Steve Happ Photography Ramblings and dissertations

September 20, 2009

Borah Reserve Bird Photography 090916

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Borah Reserve, Barraba Bird Photography, 16th September, 2009. pm.

To get to the Borah Reserve you turn left off Fossickers Way, which is on the way to Barraba, 23 kilometres north of Manilla, just before the bridge over the Tarpoly Creek. Go for about five to ten kilometres along the Borah Creek Road until you hit the sign for the reserve.

On the way in I saw a colony of Apostlebirds, my favourite birds. I set up camp and after four pm went for a walk along the creek. I spotted an Eastern Yellow Robin, Which was quite surprising to me. This one was race chrysorrhoa which has bright yellow rump and uppertail coverts.

Eastern Yellow Robin
Eastern Yellow Robin (Eopsaltria australis chrysorrhoa), race chrysorrhoa

There were very many White-plumed Honeyeaters. After the sun went down they were all flocking together, almost like they wanted to all huddle up together for the night, but could not decide where. It was quite hilarious, actually. Also, there were a few Noisy Friarbirds, some Galahs, the ever-present Superb Fairy-wrens and a couple of Eastern Rosella.

I heard an owl this evening but could not tell which one. But it sure was not a Barking Owl. I know what they sound like – a dog barking. doh!

Borah Reserve bird list 16/9/09

Eastern Yellow Robin, race chrysorrhoa
Willy Wagtail
White-plumed Honeyeater
Peaceful Dove
Laughing Kookaburra
Apostlebird
Noisy Friarbird
Galah
Superb Fairy-wren
Eastern Rosella.

2 Mile Bird Photography 090916

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Two Mile Walk, Nundle Bird Photography – 16th September 2009, am.

On the way to Sheba Dams up the hill is Two Mile Walk. I bet it is two miles from Nundle. The track is very steep at the start and wends along the side of a very steep mountain. I started off seeing an Eastern Spinebill which came very close to me as I was walking down the track. There were a few Crimson Rosella and the Noisy Friarbirds were singing a pretty song for me. On a bank by the track a Spotted Pardalote was sitting quietly chirping away. I don’t know if he was cold or wanted a feed.

Wonga Pigeon
Wonga Pigeon (Leucosarcia melanoleuca)

There were many wombat holes dug into the sides of the mountain, I think I must have seen about twenty or thirty. Half way along the track I came upon this rock slide where the rocks covered the side of the mountain. They were large and small rocks. It looked like a lava flow to me or someone had blasted the top of the mountain off.

Silvereye
Silvereye (Zosterops lateralis cornwalli) race cornwalli

When I got to the creek that runs through a valley, I saw that someone had put a wheel over the edge of the cliff. If they had gone over it would have been a disaster. That would have been very very scary. I spotted a treecreeper with a beetle and was hoping that it would be a Red-browed Treecreeper but it was not. It was a White-throated Treecreeper.

Yellow-tailed Black-cockatoo
Yellow-tailed Black-cockatoo (Calyptorhynchus funereus)

There must have been more than fify Yellow-tailed Black-cockatoos on the hillside, making a tremendous racket. Someone said that yesterday there might have been more than a couple of hundred.

Noisy Friarbird
Noisy Friarbird (Philemon corniculata)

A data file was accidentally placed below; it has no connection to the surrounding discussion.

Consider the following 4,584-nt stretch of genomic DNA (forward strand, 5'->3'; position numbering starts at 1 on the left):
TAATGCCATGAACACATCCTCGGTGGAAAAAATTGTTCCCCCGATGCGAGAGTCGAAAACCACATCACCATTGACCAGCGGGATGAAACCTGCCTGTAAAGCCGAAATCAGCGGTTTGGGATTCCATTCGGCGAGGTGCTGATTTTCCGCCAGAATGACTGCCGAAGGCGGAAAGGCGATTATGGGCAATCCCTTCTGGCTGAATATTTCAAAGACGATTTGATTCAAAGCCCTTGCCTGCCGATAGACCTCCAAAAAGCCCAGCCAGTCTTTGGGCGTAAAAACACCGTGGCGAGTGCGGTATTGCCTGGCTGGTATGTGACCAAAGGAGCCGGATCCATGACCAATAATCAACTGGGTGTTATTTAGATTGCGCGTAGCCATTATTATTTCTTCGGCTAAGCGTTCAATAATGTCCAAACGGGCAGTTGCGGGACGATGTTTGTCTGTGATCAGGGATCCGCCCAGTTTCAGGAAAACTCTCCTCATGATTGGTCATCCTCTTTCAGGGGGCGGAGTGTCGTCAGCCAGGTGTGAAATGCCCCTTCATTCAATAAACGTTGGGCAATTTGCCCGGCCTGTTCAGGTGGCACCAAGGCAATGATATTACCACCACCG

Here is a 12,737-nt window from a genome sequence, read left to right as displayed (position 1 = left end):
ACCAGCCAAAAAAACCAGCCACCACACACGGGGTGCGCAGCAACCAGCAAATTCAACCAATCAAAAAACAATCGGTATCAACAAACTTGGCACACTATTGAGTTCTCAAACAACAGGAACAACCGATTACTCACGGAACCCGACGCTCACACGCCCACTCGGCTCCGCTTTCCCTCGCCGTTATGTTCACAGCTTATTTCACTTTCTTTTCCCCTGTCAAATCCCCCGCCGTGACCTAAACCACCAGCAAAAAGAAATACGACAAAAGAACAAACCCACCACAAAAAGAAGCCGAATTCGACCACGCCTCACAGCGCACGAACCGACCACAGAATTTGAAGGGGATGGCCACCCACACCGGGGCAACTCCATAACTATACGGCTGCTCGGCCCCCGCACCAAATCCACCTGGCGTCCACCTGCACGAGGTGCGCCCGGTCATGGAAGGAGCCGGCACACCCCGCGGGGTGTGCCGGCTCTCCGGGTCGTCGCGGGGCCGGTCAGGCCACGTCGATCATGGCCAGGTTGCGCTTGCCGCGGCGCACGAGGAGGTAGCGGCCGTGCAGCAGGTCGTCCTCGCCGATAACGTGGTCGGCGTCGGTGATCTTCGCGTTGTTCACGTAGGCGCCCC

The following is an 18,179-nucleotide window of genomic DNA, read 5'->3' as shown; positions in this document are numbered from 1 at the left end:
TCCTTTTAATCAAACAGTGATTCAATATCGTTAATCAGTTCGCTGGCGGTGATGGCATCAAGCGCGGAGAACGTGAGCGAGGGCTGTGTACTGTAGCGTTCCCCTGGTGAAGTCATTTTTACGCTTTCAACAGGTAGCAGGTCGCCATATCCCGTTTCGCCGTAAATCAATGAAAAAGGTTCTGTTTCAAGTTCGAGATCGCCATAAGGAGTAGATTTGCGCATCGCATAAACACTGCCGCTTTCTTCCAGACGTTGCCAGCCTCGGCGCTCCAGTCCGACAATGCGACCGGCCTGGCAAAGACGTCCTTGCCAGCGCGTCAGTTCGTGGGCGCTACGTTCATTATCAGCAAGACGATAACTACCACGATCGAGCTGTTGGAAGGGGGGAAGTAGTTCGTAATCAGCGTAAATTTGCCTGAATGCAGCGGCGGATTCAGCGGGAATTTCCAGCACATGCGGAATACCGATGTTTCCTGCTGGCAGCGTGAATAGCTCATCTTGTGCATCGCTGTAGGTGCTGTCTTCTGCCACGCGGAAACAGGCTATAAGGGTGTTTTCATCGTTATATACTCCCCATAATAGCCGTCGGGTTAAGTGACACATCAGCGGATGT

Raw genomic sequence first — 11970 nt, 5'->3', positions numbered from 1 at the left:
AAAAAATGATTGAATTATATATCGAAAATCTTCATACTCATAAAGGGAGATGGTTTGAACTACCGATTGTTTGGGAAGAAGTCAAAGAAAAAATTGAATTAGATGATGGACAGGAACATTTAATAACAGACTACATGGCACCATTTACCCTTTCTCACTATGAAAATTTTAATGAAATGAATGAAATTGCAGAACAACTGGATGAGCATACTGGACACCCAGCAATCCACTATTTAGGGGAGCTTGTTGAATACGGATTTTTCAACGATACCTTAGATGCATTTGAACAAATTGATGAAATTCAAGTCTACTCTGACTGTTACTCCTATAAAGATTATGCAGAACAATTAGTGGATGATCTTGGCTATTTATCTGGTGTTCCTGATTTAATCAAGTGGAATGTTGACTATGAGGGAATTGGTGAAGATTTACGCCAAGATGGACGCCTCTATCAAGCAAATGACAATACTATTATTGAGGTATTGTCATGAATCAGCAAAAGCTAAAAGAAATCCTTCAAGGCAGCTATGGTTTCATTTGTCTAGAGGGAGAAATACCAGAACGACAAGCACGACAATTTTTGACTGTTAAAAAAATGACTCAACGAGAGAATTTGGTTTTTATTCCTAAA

I was nearly back to the parking spot when I heard a call in a tree. I looked up and a female Satin Bowerbird was hopping out of a nest. She came out , then went back in the nest and went back out again. Maybe she was still in the process of nest construction. Satin Bowerbirds do not use the male Satin Bowerbird’s bower for raising their young. The female builds another nest up in a tree some place else.

Two Mile bird list 16/9/09

Eastern Spinebill
Wonga Pigeon
Noisy Friarbird
Spotted Pardalote
Silvereye
White-browed Scrubwren
White-throated Treecreeper
Pied Currawong
Welcome Swallow
Yellow-tailed Black-cockatoo
Satin Bowerbird
Yellow-faced Honeyeater
Crimson Rosella
Grey Fantail

Chaffey Dam Bird Photography 090915

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Nundle – Chaffey Dam Bird Photography 15th September 2009, pm.

Me and Ray turned left when we left the caravan park at Nundle and followed the Peel River. We stopped along the river banks a few times and saw Super Fairy-wrens and thornbills. There were a few White-faced Heron as well as a Nankeen Night-heron that we saw as we drove down river. When we got to the Chaffey Dam we saw a pair Great Crested Grebe doing their mating display. There were some water birds on the dam such as Black-winged Stilts, Australian Wood Duck and Australasian Grebe. There were a few sets of Australian Wood Duck babies following their mums around.

Along the road back to Nundle we saw fields that had numerous Galahs and Sulphur-crested Cockatoos feeding in them.

Chaffey Dam bird list 15/9/09

White-throated Gerygone
Nankeen Night-Heron
Superb Fairy-wren
Yellow-rumped Thornbill
Great Cormorant
Masked Lapwing
Great Crested Grebe
Black-winged Stilt
Australian Wood Duck
Welcome Swallow
Yellow-faced Honeyeater
Eastern Rosella
Grey Fantail
Noisy Miner
White-faced Heron
Crimson Rosella
Magpie-lark
Australasian Grebe
Common Starling
Australian Raven
Pacific Black Duck
Australian Magpie
Australian Pelican
Galah
Straw-necked Ibis
Sacred Kingfisher
Little Corella
Sulphur-crested Cockatoo
White-faced Heron
Red-browed Finch

Sheba Dams Bird Photography 090915

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Nundle – Sheba Dams Bird Photography, 15th September 2009 am

Sheba Dams is the remnants of the old Chinese gold digging workings. It is about ten kilometres out of Nundle up a steep winding road. The dams are supposed to have trout in them, but we did not see any being caught.

The water birds were a bit scarce, only some Pacific Black Ducks, Eurasian Coots and a couple of Australasian Grebe. When we first got there someone spotted a Red Wattlebird nest and it looked a bit raggedy but it was in the process of construction, as a Red Wattlebird arrived shortly later with some woollen material in its mouth.